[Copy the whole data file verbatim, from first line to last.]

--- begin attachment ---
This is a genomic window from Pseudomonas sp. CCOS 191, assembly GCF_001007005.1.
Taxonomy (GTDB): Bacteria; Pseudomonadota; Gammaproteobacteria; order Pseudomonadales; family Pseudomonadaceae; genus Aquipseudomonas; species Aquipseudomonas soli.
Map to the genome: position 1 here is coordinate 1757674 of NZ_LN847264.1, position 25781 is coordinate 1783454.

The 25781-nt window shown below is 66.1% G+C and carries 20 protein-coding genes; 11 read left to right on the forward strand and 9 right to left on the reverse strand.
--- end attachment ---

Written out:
This is a genomic window from Pseudomonas sp. CCOS 191, assembly GCF_001007005.1.
Taxonomy (GTDB): Bacteria; Pseudomonadota; Gammaproteobacteria; order Pseudomonadales; family Pseudomonadaceae; genus Aquipseudomonas; species Aquipseudomonas soli.
Map to the genome: position 1 here is coordinate 1757674 of NZ_LN847264.1, position 25781 is coordinate 1783454.

The 25781-nt window shown below is 66.1% G+C and carries 20 protein-coding genes; 11 read left to right on the forward strand and 9 right to left on the reverse strand.